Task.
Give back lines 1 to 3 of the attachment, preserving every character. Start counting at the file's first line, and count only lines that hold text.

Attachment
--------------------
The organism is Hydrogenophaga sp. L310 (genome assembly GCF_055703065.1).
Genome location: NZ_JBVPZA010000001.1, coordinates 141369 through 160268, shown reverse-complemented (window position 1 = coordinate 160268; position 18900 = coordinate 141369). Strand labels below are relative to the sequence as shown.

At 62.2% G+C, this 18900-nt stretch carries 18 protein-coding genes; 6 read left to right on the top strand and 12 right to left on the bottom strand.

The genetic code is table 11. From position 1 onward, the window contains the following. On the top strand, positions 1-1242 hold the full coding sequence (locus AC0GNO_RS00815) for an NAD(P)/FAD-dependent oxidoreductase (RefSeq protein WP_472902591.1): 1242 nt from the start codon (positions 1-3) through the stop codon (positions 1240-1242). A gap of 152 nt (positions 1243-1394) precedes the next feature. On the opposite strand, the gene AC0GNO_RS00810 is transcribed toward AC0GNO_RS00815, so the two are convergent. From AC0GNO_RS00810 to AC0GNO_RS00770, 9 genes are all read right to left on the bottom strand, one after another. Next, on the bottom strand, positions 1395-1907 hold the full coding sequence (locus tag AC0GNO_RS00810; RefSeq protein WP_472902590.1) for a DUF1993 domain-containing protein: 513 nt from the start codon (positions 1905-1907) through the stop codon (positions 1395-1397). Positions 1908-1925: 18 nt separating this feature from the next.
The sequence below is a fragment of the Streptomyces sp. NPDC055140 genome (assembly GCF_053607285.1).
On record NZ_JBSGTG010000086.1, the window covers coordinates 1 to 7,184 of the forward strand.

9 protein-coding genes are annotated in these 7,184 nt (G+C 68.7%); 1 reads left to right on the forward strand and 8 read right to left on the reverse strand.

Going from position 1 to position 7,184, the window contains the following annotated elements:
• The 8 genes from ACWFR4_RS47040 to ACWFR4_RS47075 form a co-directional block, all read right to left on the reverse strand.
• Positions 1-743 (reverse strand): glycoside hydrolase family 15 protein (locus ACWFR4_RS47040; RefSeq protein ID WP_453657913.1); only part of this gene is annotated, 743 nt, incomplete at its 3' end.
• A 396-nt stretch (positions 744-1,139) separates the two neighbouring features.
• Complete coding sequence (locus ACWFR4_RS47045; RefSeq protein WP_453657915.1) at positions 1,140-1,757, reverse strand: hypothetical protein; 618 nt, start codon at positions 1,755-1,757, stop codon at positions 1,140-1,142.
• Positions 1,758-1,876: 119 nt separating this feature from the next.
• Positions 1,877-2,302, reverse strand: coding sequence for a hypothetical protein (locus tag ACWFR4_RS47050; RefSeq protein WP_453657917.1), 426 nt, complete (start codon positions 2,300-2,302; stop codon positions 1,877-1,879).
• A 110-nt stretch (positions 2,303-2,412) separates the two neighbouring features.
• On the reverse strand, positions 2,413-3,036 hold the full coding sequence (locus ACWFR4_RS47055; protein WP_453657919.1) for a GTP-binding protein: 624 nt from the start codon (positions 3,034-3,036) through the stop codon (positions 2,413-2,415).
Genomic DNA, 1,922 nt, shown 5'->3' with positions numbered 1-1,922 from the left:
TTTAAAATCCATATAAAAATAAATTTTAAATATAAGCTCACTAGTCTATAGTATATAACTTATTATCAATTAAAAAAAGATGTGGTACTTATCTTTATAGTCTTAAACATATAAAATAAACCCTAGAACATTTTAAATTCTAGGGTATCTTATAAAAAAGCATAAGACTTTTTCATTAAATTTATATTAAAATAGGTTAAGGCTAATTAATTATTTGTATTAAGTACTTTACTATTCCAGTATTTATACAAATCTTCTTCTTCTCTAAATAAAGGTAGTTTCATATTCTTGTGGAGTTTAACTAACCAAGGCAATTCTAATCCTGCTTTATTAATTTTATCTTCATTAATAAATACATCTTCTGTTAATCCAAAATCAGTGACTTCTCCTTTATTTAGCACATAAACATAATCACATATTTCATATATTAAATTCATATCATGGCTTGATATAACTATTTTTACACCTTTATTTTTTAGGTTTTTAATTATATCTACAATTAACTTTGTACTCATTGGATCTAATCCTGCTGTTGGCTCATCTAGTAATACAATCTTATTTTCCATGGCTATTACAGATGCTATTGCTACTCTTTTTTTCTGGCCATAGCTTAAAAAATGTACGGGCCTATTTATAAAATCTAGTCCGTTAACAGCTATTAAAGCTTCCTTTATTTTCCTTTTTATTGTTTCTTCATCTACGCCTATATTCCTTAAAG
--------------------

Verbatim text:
The organism is Hydrogenophaga sp. L310 (genome assembly GCF_055703065.1).
Genome location: NZ_JBVPZA010000001.1, coordinates 141369 through 160268, shown reverse-complemented (window position 1 = coordinate 160268; position 18900 = coordinate 141369). Strand labels below are relative to the sequence as shown.

At 62.2% G+C, this 18900-nt stretch carries 18 protein-coding genes; 6 read left to right on the top strand and 12 right to left on the bottom strand.